Small things are a big deal at NanoDay@Penn
On Wednesday, Oct. 22, Penn’s Nano/Bio Interface Center (NBIC) will host its annual NanoDay@Penn, a public education and outreach event that will feature a series of talks, demonstrations, and exhibits concerning nanotechnology, a rapidly expanding scientific discipline that involves the manipulation of matter on the atomic and molecular scale.
Enabling the creation of new materials as well as new techniques for shaping them, nanotechnology research branches into alternative energy, computer hardware, and a host of medical applications, including new drug delivery particles. As nanotechnology deals on length scales compatible with the most basic biological mechanisms, such as cellular receptors and even individual strands of DNA, researchers affiliated with the NBIC have a particular interest in combining these naturally occurring structures with artificial ones, like carbon nanotubes and graphene. Such hybrids could be used as sensitive chemical detectors or diagnostic devices.
With so much promise in the field, NanoDay aims to generate interest in the subject with the public and encourage budding young scientists to consider nanotechnology in their career paths. To that end, the schedule of events includes tours of labs—including Engineering’s new 3-D Printing Lab—for local high school students. The winners of the 2013 Delaware Valley Science Fair will also have an opportunity to present their nanotech-themed projects from 12:30 to 2 p.m. in the lobby of Levine Hall. A public awards ceremony will be held in Levine’s Wu and Chen auditorium at 3 p.m.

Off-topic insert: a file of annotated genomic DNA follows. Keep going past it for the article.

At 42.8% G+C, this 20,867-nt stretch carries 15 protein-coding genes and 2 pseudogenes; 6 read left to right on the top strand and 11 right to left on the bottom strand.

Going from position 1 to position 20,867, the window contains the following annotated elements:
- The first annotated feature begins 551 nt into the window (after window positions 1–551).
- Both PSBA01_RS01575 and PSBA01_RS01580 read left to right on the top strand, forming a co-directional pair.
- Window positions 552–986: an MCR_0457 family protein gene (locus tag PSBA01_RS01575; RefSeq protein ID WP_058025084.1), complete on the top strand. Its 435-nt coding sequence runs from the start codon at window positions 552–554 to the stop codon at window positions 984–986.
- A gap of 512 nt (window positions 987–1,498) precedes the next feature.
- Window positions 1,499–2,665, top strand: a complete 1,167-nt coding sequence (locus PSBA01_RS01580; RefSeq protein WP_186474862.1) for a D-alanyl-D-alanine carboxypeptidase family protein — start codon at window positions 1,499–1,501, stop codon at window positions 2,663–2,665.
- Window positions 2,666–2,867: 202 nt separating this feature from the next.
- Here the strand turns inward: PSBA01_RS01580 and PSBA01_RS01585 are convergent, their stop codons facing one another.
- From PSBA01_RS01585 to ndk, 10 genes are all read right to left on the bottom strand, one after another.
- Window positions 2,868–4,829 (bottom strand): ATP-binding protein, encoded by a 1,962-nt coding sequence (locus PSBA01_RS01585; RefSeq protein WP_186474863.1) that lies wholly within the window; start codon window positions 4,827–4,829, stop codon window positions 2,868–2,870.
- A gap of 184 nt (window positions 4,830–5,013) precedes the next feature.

Penn nanotechnology students will also be hosting a slate of interactive exhibits, live demonstrations, and videos from 10 a.m. to 2 p.m. in the Towne Hall lobby.
NanoDay will culminate at 4 p.m. in the Singh Center’s Glandt Forum with a public award ceremony for outstanding graduate student research and a keynote address given by a luminary in the field.
This year’s keynote speaker and recipient of the Nano/Bio Interface Center’s Award for Research Excellence in Nanotechnology is Charles Marcus of the Niels Bohr Institute at the University of Copenhagen. Marcus will discuss the “profound challenge of quantum information”—or the engineering problems that present themselves when dealing with the properties of subatomic particles that change when they are measured.
Afterwards, a reception will be held where nanotech students will present their own research.